A posterior malleolus fracture is a break on the lower back side of the shin bone. Ankle surgery is often required to fix a posterior malleolus fracture, and recovery may take months.

There were 673,214 ankle fractures treated in emergency rooms in the United States between 2012 and 2016. However, only 1% of ankle fractures are isolated posterior malleolus fractures. These are breaks solely on the lower back side of the shin bone.

Most posterior malleolus fractures occur in addition to other fractures. An isolated posterior malleolus fracture is very rare.

This type of fracture is important to repair as it can cause ankle joint instability that can lead to:

  • partial dislocation of the ankle (subluxation)
  • complete dislocation of the ankle
  • traumatic arthritis

This article takes a closer look at posterior malleolus fractures, including potential causes, treatment options, and recovery.

Illustration showing the anatomy of the ankle and where a posterior malleolus fracture might occurShare on Pinterest
Anatomy of the ankle and where a posterior malleolus fracture might occur. Illustration by Jason Hoffman

The ankle joint is where three bones join: the fibula, tibia, and talus. When people talk about an ankle fracture, they can mean a break in any one or combination of these.

One place where a fracture can take place is the bulbous ends of these bones, which are known as malleoli. This includes the posterior malleolus, which is located on the lower back side of the tibia (otherwise known as the shin bone).

Because of its position, the posterior malleolus is unlikely to be broken on its own. However, if an isolated posterior malleolus break occurs, it’s hard to get it back in the proper position and stabilized for healing.

A trimalleolar fracture is a more common way for a posterior malleolus fracture to appear. This means that the medial and lateral malleolus are also injured. A serious ankle injury, ligaments and tissues may be injured when this occurs, too.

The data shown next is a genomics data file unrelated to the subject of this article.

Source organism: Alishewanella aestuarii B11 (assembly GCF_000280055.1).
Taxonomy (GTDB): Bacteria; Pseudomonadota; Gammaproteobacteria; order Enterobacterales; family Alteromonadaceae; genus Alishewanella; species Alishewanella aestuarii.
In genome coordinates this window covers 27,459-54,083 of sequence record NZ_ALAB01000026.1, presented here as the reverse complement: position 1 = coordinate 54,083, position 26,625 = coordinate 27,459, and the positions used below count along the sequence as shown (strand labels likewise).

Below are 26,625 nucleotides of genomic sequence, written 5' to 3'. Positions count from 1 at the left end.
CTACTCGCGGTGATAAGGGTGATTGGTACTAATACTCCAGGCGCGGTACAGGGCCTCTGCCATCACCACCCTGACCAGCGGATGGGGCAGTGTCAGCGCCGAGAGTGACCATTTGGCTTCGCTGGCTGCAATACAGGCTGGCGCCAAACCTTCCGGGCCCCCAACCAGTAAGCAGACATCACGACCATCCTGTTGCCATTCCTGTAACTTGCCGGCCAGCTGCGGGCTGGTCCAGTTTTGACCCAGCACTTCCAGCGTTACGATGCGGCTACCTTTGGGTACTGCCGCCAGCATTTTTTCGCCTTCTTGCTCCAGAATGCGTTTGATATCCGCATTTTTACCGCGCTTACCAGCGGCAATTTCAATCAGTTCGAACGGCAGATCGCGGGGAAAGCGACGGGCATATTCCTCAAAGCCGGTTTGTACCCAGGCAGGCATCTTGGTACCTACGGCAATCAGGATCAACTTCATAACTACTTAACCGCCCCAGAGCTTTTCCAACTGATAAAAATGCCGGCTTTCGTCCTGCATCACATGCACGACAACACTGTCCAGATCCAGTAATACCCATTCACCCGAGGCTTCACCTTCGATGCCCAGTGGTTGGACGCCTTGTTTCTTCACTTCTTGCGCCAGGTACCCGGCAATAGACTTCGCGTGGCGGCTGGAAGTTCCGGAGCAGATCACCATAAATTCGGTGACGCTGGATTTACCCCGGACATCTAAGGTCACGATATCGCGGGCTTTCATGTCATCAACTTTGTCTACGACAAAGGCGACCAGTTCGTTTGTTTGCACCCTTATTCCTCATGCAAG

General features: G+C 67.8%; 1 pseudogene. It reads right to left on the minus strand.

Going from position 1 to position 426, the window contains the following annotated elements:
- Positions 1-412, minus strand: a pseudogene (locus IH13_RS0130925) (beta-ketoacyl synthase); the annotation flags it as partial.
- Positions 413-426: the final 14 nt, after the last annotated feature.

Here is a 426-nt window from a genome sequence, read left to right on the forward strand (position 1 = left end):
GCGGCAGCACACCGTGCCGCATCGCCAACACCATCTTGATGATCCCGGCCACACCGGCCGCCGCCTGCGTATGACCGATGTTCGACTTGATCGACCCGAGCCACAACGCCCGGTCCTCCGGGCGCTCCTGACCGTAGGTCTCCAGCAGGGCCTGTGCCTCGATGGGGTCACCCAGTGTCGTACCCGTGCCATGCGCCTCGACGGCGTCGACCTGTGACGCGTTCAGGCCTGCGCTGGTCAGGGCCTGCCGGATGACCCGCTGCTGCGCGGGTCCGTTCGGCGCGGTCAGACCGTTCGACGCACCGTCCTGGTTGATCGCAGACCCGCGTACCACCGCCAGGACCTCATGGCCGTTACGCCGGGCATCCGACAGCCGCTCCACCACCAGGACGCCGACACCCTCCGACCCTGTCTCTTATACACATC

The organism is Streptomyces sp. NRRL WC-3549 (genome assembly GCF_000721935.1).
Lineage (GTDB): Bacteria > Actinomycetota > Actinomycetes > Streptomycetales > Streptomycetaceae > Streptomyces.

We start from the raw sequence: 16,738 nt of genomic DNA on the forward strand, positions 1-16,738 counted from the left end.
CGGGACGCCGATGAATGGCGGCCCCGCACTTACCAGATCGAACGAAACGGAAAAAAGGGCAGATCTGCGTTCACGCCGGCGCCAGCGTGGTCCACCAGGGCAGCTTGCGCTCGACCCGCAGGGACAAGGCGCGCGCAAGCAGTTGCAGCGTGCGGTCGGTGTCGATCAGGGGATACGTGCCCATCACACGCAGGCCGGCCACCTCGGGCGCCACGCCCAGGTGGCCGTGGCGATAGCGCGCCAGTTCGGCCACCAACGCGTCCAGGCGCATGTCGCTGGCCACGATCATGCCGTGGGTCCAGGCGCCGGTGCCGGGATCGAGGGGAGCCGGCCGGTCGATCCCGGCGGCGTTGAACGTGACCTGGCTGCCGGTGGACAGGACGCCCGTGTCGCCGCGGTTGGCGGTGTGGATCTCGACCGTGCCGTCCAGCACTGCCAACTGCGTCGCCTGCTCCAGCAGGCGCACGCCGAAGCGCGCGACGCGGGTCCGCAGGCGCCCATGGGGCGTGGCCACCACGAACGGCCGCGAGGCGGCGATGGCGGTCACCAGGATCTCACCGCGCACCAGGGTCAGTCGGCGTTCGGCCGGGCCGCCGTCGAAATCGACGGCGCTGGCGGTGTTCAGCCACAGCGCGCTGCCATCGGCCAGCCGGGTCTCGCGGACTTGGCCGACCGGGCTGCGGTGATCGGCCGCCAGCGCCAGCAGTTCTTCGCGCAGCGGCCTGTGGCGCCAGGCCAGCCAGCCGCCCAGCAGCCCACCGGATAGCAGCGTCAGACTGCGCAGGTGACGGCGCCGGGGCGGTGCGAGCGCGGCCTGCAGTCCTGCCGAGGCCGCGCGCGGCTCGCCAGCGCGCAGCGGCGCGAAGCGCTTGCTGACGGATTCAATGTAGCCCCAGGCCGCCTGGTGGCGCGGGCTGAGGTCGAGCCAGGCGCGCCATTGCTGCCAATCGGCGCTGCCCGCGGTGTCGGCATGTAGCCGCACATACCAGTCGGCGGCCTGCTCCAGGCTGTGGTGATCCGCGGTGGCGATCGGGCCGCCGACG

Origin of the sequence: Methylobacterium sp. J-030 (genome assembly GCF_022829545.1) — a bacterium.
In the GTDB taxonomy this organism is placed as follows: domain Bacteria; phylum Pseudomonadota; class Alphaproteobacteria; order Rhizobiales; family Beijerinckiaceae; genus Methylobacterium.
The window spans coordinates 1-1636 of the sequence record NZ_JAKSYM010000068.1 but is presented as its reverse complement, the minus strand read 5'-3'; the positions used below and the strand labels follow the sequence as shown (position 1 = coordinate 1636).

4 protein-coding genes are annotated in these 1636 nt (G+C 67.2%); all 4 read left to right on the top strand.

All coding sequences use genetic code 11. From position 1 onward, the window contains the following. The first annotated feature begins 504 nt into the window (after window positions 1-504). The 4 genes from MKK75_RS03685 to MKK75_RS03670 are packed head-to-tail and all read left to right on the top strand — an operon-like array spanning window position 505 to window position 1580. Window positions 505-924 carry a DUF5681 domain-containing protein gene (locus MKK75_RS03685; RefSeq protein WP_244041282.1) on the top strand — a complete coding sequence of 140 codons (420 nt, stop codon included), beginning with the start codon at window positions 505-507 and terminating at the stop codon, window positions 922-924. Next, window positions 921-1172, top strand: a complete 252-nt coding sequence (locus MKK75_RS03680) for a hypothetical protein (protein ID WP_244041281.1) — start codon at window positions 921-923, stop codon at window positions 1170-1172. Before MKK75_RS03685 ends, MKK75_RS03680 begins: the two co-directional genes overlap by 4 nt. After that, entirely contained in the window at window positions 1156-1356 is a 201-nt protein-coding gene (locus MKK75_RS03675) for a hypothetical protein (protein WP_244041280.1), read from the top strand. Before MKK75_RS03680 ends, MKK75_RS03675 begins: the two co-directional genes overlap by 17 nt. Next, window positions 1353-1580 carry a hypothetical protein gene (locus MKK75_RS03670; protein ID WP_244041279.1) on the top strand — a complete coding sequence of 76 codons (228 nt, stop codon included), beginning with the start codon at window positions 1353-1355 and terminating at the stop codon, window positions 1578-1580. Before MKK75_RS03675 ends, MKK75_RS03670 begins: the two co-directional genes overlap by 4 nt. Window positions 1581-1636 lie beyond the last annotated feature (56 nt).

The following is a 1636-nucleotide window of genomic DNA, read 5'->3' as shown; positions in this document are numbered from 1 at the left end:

Some potential causes of an ankle fracture include:

  • twisting or rolling an ankle
  • tripping or falling
  • a car accident
  • a sports injury
  • overuse

You may have a posterior malleolus fracture if you have a swollen and painful ankle. The area is often bruised or painful to the touch. Cracking and grinding noises can also indicate that a fracture has occurred.

If your doctor suspects you have an ankle fracture, they may perform a physical exam and suggest an X-ray or CT scan to get a better idea of what bones are injured. An MRI may also be used to evaluate potential ligament or cartilage injury.

Surgery is often necessary to treat a posterior malleolus fracture.

There has been some debate over the years about when surgery on the posterior malleolus is necessary, but many doctors now agree that more should be weighed than just the size or location of the fracture. For example, the stability of the ankle will frequently be considered.

Doctors will typically make an incision on the back of the ankle for this surgery. From this point, they can use screws and plates to secure any fragments.

Many times only the initial surgery is required, and the screws and plates can be left inside the individual permanently. In rare cases, though, an individual may need to have a second surgery later to remove the screws and plates.

Recovery after surgery for a posterior malleolus fracture will look similar to rehabilitation from other types of ankle surgeries.

You can expect that your doctor will immobilize the ankle, and you’ll be asked to refrain from walking on it for about 6 weeks. Crutches, a knee scooter, or a wheelchair can help you to stay somewhat mobile during this time.

After this, physical therapy can help to restore mobility, and weight-bearing exercises may be recommended to help with healing.

It may be close to 6 months after surgery before your ankle is fully healed. However, it can take even longer depending on the amount of repair work necessary.

Recovery may take longer if you smoke or develop an infection. Certain conditions like diabetes can also extend how long healing takes. There may also be an increased risk of:

  • chronic ankle pain
  • traumatic arthritis
  • ankle joint instability
  • decreased range of motion

A posterior malleolus fracture means that there has been a break on the lower back side of the tibia or shin bone. This type of injury is rare in isolation, so it’s likely that if you have a posterior malleolus fracture, you have other fractured bones or torn ligaments in your ankle, too.

A posterior malleolus fracture usually requires surgery to heal properly, so it’s important to notify your doctor if you believe that you have a posterior malleolus fracture. They can use X-rays and CT scans to get a better understanding of the fracture.